refusal to defend the ACA threatens to widen existing 
healthcare gaps and make it even harder for Americans to access 
care if they need it. On our road to Medicare for All--crossing 
my fingers--we must continue to work to close our healthcare 
gaps and expand vital care for all Americans, not dismantle it. 
I represent the third poorest congressional district in the 
country, and I can tell you at the frontline when I speak to so 
many of my residents, healthcare is always at the forefront of 
them choosing, like Ms. Burton talked about, between, you know, 
taking care of their children, groceries, and those everyday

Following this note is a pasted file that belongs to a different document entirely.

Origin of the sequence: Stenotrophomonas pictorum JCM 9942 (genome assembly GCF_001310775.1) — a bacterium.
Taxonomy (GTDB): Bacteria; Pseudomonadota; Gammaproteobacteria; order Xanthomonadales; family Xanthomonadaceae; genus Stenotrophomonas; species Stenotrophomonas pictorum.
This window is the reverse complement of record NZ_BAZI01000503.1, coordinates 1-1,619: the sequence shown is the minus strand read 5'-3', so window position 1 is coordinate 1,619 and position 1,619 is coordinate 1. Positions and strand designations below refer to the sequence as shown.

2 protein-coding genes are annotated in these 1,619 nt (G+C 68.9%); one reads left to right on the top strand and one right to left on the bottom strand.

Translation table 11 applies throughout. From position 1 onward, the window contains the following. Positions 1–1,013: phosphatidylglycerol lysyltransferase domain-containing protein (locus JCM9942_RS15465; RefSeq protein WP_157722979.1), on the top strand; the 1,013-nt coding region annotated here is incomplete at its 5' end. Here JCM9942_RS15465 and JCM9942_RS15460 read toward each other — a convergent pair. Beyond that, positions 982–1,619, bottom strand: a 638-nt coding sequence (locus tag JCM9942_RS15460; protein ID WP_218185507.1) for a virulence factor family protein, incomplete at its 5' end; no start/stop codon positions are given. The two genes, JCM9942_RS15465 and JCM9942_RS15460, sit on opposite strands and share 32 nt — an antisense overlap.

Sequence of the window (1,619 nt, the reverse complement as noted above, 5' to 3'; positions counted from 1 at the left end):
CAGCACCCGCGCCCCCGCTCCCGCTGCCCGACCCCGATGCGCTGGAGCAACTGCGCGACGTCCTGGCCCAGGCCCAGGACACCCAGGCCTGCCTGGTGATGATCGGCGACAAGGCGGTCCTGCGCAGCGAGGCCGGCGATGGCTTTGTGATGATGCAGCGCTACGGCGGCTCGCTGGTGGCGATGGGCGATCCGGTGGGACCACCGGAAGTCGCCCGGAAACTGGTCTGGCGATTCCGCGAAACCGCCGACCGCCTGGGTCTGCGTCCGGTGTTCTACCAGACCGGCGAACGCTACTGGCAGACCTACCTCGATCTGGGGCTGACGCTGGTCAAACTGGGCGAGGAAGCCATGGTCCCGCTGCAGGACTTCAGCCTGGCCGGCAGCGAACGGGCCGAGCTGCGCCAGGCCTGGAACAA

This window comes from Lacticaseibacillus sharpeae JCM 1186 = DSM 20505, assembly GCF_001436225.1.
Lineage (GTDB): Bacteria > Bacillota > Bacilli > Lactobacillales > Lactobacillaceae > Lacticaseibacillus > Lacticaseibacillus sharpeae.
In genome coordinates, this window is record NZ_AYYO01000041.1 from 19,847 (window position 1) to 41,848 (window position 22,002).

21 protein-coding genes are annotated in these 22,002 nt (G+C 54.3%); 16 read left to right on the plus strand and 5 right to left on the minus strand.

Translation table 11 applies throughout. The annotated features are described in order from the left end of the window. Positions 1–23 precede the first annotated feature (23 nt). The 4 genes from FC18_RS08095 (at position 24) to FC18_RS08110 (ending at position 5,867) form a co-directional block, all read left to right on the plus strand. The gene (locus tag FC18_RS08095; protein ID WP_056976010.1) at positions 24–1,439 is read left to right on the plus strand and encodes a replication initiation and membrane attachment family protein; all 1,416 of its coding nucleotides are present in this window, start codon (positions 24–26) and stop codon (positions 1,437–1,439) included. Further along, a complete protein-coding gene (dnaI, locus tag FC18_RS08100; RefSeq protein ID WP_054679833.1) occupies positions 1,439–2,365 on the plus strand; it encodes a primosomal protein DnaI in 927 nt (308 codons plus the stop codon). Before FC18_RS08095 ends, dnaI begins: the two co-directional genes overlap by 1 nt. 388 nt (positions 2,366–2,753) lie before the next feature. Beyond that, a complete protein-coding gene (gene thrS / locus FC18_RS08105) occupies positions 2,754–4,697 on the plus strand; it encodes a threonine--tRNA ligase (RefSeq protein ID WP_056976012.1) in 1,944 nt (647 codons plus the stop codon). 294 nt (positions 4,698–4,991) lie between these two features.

issues, to healthcare.
    So I thank you again for your panel. Thank you, Mr. 
    Chairman Cummings. Thank you. Mr. Jordan.
    Mr. Jordan. Thank you, Mr. Chairman. Mr. Isasi.
    Mr. Isasi. Isasi.
    Mr. Jordan. Isasi. It looks a lot like a former chairman's 
name that we had.
    Mr. Isasi. That is right.
    Mr. Jordan. So I think I have counted no less than four 
times you said, ``It is wrong to say that Obamacare is the 
cause of increased premiums.'' You have said that several 
times. But with all due respect, Mr. Isasi, I don't think that 
was the promise. The promise was Obamacare was going to lower 
premiums. When Democrats voted for this, when President Obama 
rolled it out, he didn't say pass the Affordable Care Act, pass 
Obamacare, and your premiums will go up, but don't worry, this 
bill won't be the cause. And I would dispute, even if we take